But it never happened. Instead, Egypt never showed up. In their place came a team of super aliens dressed in the Egyptian national team jersey. And they destroyed the Elephants. It was just mean.

I met up with my uncle about an hour before the game. I would often study with him, and as we were both excited for the match, our session that day was cut very short. However, despite the country preparing to shut down once again, he wasn’t optimistic. This was Didier Drogba, the king of Africa. This was the Elephants of the Ivory Coast. This was their revenge, and this was almost their home turf. We beat them in Cairo. But Ghana is country that borders the Ivory Coast. They would have the crowd, the familiar setting, and they were being inspired by arguably the best African player of his generation.

Egypt started out cautious, relying on Africa’s finest defense. But luck was on our side. It was on our side. Because at 11:40, Egypt struck gold. A deflected shot by Ahmed Fathi gave Egypt a lead that they took into the half. And as the nation around me prayed for our defense to keep out Drogba, the explosion came.

It was like nothing I’d ever seen before. Egypt’s midfield started carving sculptures in the Ivorian defense. One goal, two goals, three goals. Egypt stunned Africa, as the Ivorians bowed out losing 4-1. And what happened next was remarkable. The only night that eclipses that night in my memory bank in February 11th, 2011. The night Mubarak fell. This was passion. Like nothing I’d ever felt before. Like nothing I’d ever experienced. These eleven players were a nation on their own. The joy that they brought to the Egyptian fans was not something I thought was ever possible in sports. This was football at its purest, its finest, its best. I fell so hard for the Pharaohs. Never had I ever wanted a title more. This wasn’t a franchise or a club. This was an entire nation. My nation. And in a rematch against Cameroon, Egypt came through. A late goal by the legend that is Mohammed Abu Treika gave Egypt the win. It gave Egypt the title. Back to back.

I returned to America a few months later, and while there, I got to witness Egypt win the African Cup for a record third straight time.

I love sports. I love soccer. I love the American national team. And I actually feel more American than Egyptian. But not when it comes to soccer. Because nothing matches the passion of the Egyptians when it comes to their Pharaohs.

Yet, despite all that love, the Pharaohs have me feeling more confused than anything nowadays. You see, Egyptian football is highly politicized. And the Egyptian tyrant, Abdelfattah El Sisi, is heavily linked to the Egyptian national team. The problem with this, is that the Pharaohs are often used a symbol of the government. And anyone who doesn’t like the government not only has no place among st the Pharaohs, but in Egyptian public life. Our president is our God. He is Horus. He is Ra. He is Jesus. And I’m not speaking in hyperbole here either. He has been called a Messiah by the Egyptian media. Muslim scholars have compared him to Moses. He is above the law, and above the people. We are the slaves, and he is a God. And this post just took a remarkably dark turn, but here’s the problem with the Pharaohs. They are his team. They represent him as much as they represent Egypt. Their success is his success.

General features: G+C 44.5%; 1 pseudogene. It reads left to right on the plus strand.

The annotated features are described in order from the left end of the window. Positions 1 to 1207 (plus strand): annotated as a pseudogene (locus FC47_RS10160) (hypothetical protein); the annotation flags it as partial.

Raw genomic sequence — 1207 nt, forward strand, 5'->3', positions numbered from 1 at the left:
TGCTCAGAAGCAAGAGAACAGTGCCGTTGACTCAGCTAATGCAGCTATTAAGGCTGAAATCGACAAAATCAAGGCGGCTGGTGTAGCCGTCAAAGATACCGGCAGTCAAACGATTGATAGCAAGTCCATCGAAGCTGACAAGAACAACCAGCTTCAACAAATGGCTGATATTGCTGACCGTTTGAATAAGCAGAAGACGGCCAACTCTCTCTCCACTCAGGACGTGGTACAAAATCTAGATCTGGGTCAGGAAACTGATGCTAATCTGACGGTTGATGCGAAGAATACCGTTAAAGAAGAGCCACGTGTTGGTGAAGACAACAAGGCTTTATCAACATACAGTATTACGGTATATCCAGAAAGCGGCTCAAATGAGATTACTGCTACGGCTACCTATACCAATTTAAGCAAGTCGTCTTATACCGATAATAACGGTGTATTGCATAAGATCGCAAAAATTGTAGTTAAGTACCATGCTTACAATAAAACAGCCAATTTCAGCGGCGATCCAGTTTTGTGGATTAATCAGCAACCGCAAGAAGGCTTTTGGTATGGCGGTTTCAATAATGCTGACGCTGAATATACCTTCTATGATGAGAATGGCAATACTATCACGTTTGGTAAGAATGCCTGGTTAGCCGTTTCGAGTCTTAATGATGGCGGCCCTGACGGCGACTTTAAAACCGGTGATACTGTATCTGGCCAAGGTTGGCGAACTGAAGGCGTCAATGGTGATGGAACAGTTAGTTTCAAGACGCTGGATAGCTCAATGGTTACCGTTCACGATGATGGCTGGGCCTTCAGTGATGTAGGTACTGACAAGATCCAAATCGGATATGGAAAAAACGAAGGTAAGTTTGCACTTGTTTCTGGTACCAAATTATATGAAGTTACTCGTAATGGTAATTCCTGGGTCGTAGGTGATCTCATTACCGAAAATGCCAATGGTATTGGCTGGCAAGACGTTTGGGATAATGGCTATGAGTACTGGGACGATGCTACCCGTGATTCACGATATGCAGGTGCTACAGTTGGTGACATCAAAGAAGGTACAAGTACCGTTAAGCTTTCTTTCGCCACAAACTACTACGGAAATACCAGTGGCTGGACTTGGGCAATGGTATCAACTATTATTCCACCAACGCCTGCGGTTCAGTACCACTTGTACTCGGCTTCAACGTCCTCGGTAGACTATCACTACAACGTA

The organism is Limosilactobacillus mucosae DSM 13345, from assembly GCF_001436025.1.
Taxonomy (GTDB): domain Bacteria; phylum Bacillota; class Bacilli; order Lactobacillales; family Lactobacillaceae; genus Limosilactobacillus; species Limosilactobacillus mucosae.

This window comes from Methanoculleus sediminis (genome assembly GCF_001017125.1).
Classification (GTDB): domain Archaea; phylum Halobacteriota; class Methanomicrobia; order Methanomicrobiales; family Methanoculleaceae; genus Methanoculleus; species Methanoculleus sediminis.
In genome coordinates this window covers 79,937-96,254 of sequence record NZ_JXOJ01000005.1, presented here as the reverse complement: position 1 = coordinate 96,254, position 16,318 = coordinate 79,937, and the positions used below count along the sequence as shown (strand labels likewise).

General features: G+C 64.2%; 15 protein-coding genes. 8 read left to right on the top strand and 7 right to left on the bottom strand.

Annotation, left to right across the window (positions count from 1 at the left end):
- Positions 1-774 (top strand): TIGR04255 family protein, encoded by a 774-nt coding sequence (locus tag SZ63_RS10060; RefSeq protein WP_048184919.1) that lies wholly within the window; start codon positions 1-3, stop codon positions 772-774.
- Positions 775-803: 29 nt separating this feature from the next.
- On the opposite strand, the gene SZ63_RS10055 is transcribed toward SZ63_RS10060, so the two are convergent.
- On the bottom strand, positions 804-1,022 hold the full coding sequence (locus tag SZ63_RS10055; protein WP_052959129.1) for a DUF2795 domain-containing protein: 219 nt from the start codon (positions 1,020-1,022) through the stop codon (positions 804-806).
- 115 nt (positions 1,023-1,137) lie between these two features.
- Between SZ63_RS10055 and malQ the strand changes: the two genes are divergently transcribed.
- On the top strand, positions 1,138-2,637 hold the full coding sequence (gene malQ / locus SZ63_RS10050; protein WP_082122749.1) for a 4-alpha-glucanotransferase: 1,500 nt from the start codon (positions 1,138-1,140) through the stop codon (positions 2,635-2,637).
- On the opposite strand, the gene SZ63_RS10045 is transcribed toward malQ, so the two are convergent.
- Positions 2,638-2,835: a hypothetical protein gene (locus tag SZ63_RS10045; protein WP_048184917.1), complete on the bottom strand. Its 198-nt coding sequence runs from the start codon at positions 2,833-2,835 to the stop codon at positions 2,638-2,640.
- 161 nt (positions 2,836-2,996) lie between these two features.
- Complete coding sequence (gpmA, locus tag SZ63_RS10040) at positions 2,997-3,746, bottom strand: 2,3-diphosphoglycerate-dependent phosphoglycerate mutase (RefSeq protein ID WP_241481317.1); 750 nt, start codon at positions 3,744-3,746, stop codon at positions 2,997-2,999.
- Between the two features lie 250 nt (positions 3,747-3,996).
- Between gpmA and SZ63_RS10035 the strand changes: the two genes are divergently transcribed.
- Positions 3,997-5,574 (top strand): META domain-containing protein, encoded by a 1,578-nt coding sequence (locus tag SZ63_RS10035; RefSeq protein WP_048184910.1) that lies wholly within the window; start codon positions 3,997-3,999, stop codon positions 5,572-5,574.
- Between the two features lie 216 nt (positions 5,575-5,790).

During the 2014 World Cup I was able to enjoy the success of the American national team. As did conservatives, liberals, black people, white people, Arab Americans, Mexican Americans, Irish Americans. The USMNT represented the American people. It didn’t matter whether you like Obama or not. Whether you were a Democrat or not. But in Egypt, it is different. And this is what I hate about the Pharaohs. I want to be a part of the most passionate fans in Africa. I want to support Egypt without having to worry about useless political slogans for a tyrant who oppresses and kills. But that won’t happen. The Pharaohs were Mubarak’s team. And as long as Egypt is run by a tyrant, their popularity will be exploited by whichever dictator sees himself as Egypt’s modern day Pharaoh.

So I’ll end my post like this. To sum up everything I just wrote, and to sum up everything I’ve felt:

Down with the Pharaoh, and up with the Pharaohs.